to be descended from seven Jewish families who were shipwrecked on India's shore while fleeing persecution in the Galilee during the second century B.C. Over the centuries, they adopted Indian language, dress and cuisine.
The Jews in Mumbai are not the only small but influential religious minority in that city. Parsis, followers of Zoroaster who had to flee Iran due to Muslim persecution, are probably better known. Ratan Tata, the owner of the Taj Mahal hotel and chairman of the Tata group that recently bought Jaguar, is Parsi.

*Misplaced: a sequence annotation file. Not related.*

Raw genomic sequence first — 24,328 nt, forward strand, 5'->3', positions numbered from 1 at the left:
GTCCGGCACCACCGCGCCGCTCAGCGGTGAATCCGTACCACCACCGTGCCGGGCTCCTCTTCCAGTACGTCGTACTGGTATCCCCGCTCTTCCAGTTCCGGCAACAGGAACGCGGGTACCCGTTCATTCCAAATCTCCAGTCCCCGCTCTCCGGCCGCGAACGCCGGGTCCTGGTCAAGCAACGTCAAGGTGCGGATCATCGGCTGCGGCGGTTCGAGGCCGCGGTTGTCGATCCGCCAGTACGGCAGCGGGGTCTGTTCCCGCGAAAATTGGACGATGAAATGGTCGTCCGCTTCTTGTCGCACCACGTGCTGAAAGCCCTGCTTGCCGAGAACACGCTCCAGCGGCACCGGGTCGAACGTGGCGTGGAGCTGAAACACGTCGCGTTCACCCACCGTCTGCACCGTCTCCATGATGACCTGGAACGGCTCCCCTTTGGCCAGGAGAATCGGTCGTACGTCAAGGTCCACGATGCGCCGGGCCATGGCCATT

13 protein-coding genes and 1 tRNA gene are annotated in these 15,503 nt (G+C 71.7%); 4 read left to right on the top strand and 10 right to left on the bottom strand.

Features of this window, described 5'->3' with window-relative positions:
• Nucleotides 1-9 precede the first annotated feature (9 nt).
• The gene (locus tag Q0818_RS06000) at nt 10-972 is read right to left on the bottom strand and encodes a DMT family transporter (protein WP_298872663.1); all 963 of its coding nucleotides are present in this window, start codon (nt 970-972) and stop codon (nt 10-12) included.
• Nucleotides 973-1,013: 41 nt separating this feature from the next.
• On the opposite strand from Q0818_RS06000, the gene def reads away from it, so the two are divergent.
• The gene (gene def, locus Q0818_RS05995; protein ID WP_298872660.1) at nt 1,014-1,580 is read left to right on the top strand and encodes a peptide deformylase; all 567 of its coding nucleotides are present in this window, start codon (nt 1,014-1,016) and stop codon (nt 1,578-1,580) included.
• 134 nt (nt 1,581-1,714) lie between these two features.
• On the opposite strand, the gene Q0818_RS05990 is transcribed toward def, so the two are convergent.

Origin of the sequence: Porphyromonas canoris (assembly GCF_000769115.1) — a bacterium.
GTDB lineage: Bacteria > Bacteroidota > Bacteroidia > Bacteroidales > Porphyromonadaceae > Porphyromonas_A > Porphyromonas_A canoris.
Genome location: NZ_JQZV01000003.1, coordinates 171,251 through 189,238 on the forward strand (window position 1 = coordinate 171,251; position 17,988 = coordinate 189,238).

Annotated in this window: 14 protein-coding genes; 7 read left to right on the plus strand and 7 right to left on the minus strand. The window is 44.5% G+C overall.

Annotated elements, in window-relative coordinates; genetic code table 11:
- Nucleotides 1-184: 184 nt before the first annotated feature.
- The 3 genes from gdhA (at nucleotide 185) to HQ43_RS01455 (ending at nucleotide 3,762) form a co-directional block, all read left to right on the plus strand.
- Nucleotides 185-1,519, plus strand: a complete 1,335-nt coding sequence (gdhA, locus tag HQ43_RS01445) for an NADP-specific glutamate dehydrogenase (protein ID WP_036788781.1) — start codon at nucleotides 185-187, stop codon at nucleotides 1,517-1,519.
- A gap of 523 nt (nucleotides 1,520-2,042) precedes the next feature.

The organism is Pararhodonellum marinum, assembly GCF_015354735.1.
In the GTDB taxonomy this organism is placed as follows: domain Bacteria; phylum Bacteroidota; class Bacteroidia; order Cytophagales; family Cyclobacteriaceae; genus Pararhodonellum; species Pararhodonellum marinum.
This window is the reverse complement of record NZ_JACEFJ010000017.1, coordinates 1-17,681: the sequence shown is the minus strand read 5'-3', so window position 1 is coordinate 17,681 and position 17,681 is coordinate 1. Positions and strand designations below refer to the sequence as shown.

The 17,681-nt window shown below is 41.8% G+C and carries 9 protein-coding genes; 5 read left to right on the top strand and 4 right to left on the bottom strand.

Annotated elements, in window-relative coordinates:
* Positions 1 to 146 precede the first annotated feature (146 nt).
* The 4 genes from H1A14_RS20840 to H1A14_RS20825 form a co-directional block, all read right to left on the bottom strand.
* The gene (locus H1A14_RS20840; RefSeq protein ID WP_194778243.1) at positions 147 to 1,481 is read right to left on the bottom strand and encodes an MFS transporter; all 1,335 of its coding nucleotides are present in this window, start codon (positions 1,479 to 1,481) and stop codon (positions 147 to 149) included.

It's interesting that the world's great financial cities are often havens where groups marginalized elsewhere can thrive (think of London, Singapore or New York). Or maybe it is, as Richard Florida argues, towns where marginalized groups can thrive are the ones that become megacities. Bombay will soon get past this short-term toll of lives, but more important for the long-term health of the city is that terrorist acts do not destroy its spirit of tolerance:
"This is the first time when a Jew has been targeted in India because he is a Jew," said Jonathon Solomon, a Mumbai lawyer and president of the Indian Jewish Federation. "The tradition of the last thousand years has been breached."